(PNS) The recent murder of an Iranian pastor is generating fears that the government in Tehran is cracking down on Christian “house churches.”
The body of Ghorban Tourani, 50, was tossed in front of his house shortly after he was abducted there by unidentified assailants.
Tourani converted to Christianity after hearing the gospel from visiting evangelists while held in a Turkmenistan jail for manslaughter, having killed a man in a knife fight. His house church was in Gonbad-e-Kavus, a town on the Turkmenistan border, just east of the Caspian Sea.
In his obituary, Tourani was described by an unnamed Iranian pastor as a “fearless Christian” who would “boldly share about Jesus in … the streets, shops and bazaars.”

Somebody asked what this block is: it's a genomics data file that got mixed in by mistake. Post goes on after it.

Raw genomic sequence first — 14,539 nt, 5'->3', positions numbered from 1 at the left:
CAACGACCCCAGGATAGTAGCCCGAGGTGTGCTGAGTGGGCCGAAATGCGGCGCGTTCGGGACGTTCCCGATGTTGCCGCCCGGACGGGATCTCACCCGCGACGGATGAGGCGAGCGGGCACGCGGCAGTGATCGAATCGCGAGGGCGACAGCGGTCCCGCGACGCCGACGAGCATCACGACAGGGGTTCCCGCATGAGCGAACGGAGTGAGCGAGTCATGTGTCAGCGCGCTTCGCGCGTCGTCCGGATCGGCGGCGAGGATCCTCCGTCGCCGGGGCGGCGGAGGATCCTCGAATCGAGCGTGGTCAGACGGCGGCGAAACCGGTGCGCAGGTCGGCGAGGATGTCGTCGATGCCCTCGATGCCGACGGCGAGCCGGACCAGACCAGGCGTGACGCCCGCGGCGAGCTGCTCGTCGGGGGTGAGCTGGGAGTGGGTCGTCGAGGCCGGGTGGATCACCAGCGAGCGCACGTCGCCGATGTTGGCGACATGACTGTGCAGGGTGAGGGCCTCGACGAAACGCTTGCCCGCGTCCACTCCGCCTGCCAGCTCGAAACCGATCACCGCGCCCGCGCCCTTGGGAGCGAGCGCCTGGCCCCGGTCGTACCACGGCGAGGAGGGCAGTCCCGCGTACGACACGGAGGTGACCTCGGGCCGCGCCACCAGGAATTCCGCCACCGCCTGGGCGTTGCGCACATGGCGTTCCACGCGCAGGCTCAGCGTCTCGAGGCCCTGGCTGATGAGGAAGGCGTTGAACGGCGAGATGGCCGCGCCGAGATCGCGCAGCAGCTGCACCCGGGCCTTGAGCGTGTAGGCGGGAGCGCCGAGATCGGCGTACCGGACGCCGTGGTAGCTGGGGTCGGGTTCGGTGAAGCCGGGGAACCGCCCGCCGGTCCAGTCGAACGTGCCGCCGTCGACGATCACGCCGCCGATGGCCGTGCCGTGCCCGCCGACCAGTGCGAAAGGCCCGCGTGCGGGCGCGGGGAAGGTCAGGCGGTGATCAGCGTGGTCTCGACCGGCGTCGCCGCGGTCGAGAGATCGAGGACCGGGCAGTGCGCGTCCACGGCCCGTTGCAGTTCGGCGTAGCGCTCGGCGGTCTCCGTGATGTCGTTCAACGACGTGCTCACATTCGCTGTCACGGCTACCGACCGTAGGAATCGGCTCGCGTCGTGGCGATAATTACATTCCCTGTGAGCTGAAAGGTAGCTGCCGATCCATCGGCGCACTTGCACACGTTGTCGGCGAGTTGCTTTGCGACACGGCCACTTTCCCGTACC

In Iran, such proselytizing is punishable by death.
Compass Direct, a news agency that reports on persecutions of Christians, said 10 other Christians in several Iranian cities, including Tehran, were arrested shortly after Tourani’s murder and tortured by the Ministry of Intelligence and Security.
Compass Direct said one of the arrested Christians was interrogated about relief work after Iran’s 2003 earthquake, and another, who worked with a legal organization defending human rights, was accused of using the job as a “cover” for church activities.
It also reported that Iranian President Mahmoud Ahmadinejad urged the governors of the nation’s 30 provinces to crack down on the burgeoning house-church movement.
Amnesty International is investigating the allegations, but had no comment on them at press time.
Amnesty spokesperson Elise Auerbaach told the Presbyterian News Service that Ahmadeinejad’s government is more hard-line than the former regime and the political climate is difficult. “It appears that the overall situation in Iran is worsening,” she said. “… It has never been good, but it has gotten worse.”
Alexa Smith is news associate of the Presbyterian News Service in Louisville, Ky.